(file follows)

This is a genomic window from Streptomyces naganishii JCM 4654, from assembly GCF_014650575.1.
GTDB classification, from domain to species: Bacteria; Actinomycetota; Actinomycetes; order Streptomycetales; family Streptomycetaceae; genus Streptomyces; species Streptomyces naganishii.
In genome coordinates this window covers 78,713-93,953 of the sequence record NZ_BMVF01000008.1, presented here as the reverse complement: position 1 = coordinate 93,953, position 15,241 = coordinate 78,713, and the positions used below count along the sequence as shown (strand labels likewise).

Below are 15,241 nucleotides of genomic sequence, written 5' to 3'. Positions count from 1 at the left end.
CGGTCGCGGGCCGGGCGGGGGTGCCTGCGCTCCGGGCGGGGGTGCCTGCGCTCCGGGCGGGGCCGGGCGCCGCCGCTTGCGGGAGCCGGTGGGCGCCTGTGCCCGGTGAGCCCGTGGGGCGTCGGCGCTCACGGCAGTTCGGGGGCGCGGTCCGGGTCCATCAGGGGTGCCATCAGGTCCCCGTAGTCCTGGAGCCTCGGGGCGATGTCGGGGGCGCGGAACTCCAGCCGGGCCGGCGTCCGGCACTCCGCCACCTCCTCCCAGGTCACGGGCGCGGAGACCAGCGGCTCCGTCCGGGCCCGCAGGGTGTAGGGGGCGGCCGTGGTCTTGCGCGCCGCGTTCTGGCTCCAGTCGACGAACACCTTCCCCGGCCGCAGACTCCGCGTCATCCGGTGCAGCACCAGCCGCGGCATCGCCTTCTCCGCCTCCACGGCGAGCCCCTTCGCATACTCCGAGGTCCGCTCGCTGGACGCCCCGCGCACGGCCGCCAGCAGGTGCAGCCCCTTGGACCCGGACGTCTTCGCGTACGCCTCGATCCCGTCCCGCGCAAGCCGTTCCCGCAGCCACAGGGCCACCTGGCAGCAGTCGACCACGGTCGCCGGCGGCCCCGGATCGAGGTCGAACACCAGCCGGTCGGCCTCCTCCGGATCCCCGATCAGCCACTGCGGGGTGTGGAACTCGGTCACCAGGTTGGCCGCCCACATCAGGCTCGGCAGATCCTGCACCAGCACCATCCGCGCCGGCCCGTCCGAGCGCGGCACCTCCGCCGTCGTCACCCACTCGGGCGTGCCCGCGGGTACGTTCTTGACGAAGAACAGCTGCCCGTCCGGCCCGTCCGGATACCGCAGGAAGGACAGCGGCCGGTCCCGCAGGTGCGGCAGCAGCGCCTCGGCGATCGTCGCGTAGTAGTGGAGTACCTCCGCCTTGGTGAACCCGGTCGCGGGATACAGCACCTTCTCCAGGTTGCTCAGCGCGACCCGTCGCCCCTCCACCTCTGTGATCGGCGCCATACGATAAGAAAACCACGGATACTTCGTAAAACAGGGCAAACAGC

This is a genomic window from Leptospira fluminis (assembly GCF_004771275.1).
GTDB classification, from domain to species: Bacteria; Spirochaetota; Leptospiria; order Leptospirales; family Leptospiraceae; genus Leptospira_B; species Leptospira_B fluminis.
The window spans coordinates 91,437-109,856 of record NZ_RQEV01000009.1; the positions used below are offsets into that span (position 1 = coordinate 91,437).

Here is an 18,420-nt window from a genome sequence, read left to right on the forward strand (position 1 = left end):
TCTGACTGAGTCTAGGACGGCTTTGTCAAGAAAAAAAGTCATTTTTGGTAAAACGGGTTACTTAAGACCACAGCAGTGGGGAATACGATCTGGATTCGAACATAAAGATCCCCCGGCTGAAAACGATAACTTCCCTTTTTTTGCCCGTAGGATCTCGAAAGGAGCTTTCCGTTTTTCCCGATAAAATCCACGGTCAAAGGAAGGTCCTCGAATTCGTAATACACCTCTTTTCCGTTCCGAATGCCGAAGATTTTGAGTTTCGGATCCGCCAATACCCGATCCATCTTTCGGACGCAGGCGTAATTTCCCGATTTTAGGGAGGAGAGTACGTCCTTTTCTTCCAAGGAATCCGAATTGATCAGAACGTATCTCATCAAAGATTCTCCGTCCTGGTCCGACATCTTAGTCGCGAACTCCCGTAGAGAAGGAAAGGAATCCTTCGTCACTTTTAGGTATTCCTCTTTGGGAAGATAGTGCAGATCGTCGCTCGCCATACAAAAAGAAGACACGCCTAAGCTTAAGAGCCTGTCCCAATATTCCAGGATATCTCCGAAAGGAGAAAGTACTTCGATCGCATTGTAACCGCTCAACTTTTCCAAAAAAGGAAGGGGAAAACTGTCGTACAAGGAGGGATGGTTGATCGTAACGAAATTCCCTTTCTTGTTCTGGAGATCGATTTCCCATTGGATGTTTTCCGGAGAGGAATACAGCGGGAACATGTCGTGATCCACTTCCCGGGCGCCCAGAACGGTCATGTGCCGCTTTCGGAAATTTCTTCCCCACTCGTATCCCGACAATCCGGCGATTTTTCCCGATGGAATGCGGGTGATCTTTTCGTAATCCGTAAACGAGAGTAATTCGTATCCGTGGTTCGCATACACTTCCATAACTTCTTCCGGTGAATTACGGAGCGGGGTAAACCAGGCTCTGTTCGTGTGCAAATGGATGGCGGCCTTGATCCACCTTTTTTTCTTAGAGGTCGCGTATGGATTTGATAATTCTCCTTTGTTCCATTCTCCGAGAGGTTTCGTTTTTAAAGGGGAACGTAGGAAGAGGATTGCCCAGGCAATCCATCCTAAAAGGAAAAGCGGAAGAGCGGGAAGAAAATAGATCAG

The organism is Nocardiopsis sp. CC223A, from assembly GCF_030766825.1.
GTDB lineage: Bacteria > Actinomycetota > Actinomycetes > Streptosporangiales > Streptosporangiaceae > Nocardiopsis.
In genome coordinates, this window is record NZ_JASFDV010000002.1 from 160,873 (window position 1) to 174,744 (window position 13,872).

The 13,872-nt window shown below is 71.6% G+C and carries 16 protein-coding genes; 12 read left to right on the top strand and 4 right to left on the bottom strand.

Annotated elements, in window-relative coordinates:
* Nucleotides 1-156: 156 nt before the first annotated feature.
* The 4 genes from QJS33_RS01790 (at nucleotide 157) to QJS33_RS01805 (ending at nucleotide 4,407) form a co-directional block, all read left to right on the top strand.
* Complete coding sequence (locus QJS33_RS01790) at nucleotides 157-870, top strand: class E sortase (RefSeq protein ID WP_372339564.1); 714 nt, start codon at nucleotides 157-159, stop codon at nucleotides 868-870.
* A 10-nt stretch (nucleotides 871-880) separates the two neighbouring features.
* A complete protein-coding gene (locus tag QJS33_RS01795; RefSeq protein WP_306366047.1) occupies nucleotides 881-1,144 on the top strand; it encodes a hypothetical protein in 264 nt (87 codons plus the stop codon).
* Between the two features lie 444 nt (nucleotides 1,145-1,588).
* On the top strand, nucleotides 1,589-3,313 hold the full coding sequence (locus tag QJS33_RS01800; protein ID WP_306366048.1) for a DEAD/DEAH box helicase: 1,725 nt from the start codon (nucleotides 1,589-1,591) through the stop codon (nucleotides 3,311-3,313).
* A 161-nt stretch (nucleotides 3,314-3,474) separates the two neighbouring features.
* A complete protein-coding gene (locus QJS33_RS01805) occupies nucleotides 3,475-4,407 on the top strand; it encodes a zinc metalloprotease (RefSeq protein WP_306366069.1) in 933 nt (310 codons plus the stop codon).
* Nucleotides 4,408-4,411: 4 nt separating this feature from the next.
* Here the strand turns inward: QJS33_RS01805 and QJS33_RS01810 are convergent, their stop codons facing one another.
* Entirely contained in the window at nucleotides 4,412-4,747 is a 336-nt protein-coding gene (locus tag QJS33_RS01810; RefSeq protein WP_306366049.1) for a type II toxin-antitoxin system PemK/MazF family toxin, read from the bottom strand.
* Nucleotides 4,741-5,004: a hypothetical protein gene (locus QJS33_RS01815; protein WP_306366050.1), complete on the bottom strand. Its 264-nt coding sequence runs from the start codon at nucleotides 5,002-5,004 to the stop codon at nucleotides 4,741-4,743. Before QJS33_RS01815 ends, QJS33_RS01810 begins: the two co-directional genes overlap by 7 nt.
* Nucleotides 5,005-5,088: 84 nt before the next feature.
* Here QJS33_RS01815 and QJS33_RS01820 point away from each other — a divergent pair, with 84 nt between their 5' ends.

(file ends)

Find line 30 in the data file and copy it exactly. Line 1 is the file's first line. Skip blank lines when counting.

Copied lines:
* Here QJS33_RS01815 and QJS33_RS01820 point away from each other — a divergent pair, with 84 nt between their 5' ends.